It is not consistent to tell the Americans that, in the name of our traditional friendship, they should force the English to relax their blockade against us — because it increases our privations — and at the same time not say a word about the terrible looting and depredations of the German army of occupation. France is paying an indemnity equivalent to nearly 3 billion dollars on an annual basis, while the Germans, under the Dawes Plan, never paid over 600 million dollars. If the Government of Vichy wants to attract the attention of the world to the misery of France — and I think it certainly should do so — it should take a leaf out of the German book and remember what capital the Germans made out of Versailles after the war of 1914. France is being made to suffer terribly, and she will probably be made to suffer much more. The Germans of Hitler are responsible for this suffering — no one else.
It is not consistent to praise Marshal Pétain for being more respectful of French public opinion than M. Laval — an opinion which is daily regaining hope in a British victory — while at the same time he reiterates confidence in the policy of ‘collaboration’ with Hitler.
Finally, it is not consistent to try to conciliate the traditional policy of Franco-American friendship and the ambiguous acceptance of the Nazi order in Europe when America has formally notified the world that it would not accept the establishment of that order.
Ever since France signed the armistice on June 22, the dominant impression I have had when I have thought of my own country is that it is constantly receding into the obscurity of physical and moral isolation. The darkness that spreads over all the countries conquered by the Germans now reaches to the shores of the Atlantic. True enough, many Frenchmen come from France and uncensored letters get through from time to time. But even when I see people in whom I have all confidence or receive letters from intimate friends I cannot overcome this sense of inaccessibility that France now gives me. Among the many tragedies caused by our defeat is this profound disruption in the unity of certain values that were fundamentally and characteristically French.
I have said before that I had spent all my life, up to last June, without ever thinking that there could arise a conflict between the fact that I was a French citizen and my freedom to think whatever I pleased as an individual. This gave me no sentiment of patriotic pride, nor any particular personal satisfaction, for the simple reason that I took it for granted, as does an American today.
But now the dilemma is there, not only for me but for all the French, whether they live in France or abroad. Criticism and dissent have not disappeared in France because they cannot, but the fundamental principle which allows dissent and criticism is more than threatened. Families are split in France as they never were split, even at the time of the Dreyfus affair. Those who do not accept blindly the infallibility of Marshal Pétain’s policies are called traitors by his partisans, and those who see in him the Savior of France are traitors in the eyes of those who refuse to trust him. Freedom having disappeared from France, fear has taken its place, fear for one’s own security or for one’s family, fear of being called unpatriotic, fear of being wrong because the normal standards by which right and wrong are judged have been so profoundly shaken.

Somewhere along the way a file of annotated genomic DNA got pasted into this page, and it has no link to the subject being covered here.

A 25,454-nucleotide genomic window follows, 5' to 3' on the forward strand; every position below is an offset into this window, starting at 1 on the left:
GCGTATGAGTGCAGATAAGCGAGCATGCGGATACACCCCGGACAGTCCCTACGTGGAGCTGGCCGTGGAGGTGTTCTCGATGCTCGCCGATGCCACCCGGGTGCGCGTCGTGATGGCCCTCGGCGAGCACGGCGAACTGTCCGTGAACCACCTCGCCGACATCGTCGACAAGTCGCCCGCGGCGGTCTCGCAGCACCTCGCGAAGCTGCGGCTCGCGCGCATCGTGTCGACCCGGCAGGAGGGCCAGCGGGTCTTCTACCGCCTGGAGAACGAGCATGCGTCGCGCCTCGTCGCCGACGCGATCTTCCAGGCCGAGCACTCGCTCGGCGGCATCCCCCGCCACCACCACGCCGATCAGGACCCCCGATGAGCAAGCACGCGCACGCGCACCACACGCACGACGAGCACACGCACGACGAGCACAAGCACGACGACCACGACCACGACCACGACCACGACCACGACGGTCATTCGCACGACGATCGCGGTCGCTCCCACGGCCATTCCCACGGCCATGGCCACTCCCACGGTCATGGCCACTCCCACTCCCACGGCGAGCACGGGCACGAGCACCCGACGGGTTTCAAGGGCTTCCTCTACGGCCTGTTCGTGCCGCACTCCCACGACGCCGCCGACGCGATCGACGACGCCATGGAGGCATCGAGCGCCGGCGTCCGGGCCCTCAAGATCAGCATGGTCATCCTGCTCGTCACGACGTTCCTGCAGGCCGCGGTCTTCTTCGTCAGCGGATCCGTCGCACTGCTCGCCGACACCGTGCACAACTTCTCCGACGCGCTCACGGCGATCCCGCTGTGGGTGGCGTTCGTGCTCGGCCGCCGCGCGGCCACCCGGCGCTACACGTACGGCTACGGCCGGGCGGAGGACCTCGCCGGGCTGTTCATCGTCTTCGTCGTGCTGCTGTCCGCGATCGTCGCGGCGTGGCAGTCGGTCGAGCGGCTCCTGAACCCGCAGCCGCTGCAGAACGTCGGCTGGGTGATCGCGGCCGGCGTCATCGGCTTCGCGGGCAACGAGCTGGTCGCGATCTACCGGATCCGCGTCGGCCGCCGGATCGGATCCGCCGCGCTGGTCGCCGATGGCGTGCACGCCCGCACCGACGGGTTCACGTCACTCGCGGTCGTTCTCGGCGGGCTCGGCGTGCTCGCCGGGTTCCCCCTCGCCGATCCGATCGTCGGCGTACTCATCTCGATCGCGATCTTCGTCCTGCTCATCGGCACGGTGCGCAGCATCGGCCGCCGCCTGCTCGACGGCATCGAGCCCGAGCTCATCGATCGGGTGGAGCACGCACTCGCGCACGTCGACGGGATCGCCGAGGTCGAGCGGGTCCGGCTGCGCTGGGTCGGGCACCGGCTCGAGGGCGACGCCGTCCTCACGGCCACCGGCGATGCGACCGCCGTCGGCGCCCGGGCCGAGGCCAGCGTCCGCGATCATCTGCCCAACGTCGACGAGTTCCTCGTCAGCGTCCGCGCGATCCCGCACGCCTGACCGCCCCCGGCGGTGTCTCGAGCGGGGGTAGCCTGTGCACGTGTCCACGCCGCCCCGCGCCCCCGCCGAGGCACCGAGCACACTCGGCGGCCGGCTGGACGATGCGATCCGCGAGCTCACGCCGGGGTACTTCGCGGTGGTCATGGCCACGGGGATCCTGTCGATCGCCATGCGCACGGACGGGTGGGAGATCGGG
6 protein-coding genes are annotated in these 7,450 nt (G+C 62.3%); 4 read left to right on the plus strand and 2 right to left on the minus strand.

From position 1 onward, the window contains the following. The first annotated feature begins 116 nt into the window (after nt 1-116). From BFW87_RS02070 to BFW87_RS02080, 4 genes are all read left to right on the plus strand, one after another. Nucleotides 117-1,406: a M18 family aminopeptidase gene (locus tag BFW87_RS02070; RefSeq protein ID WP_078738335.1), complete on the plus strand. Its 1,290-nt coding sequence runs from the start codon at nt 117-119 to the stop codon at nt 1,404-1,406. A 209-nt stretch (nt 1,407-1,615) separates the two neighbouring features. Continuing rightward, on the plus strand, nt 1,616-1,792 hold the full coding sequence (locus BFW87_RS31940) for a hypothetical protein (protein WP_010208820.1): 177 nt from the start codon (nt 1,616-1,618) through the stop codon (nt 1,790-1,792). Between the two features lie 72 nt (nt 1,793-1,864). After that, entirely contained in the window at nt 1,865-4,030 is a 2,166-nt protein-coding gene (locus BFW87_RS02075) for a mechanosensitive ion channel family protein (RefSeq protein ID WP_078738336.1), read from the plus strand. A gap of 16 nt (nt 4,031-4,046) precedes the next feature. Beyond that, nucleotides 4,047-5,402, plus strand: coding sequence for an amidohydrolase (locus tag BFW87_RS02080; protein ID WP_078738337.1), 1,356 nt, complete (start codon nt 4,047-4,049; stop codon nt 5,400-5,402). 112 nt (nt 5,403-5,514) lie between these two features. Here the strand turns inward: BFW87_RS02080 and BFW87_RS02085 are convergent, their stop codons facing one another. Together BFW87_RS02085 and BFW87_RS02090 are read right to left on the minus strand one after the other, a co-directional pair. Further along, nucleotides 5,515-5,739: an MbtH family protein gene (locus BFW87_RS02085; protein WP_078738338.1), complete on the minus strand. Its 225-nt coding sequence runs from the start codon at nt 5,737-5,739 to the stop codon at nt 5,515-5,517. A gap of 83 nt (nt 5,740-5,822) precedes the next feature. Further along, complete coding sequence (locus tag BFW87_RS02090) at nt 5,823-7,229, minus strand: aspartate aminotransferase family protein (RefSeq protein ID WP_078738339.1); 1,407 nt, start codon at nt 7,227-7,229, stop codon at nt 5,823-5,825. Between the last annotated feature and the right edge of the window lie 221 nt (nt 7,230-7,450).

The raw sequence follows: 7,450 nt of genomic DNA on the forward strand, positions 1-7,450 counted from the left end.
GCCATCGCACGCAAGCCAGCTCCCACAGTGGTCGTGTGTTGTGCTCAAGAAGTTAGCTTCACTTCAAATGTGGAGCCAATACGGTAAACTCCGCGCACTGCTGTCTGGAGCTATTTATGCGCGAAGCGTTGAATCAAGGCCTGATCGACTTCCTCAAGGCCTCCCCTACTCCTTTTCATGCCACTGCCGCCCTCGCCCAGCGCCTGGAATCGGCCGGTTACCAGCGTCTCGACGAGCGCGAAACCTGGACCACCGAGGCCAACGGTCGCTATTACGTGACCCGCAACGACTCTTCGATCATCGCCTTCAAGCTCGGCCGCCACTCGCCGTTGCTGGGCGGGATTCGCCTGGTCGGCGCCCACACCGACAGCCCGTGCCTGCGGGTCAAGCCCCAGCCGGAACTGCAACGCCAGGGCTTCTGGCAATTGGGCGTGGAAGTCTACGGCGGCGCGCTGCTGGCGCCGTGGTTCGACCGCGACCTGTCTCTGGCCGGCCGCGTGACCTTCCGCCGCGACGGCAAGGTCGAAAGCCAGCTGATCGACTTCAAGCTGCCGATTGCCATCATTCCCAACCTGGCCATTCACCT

What does it mean to be French?
Only the question can be formulated today. But there is not one answer.
No doubt the answer is in the making. From the point of view of my own convictions, I do not believe that the policies of the present French leaders and their doubtful attitude towards certain fundamental ideas are very helpful. But on the other hand they may not do much harm because the problems involved so far exceed the immediate preoccupations of the Government that sits in Vichy, limited as it is not only by the German conqueror but by its own instability.
Those problems concern the survival of Western civilization itself, the form of which may change, but not the basic ideas. Those basic ideas are as old as the Greeks. One of them is freedom and respect for the dignity of the individual. That we have mishandled and abused these ideas in France and elsewhere is a fact, but this is not a proof that these ideas are false.
The Nazis may succeed temporarily in breaking down France and in perverting many Frenchmen’s conception of what France stands for in the world, but, barring the alas not impossible eventuality that they may destroy us completely as a nation, I have little doubt that France will again find its identity and its place in the sun.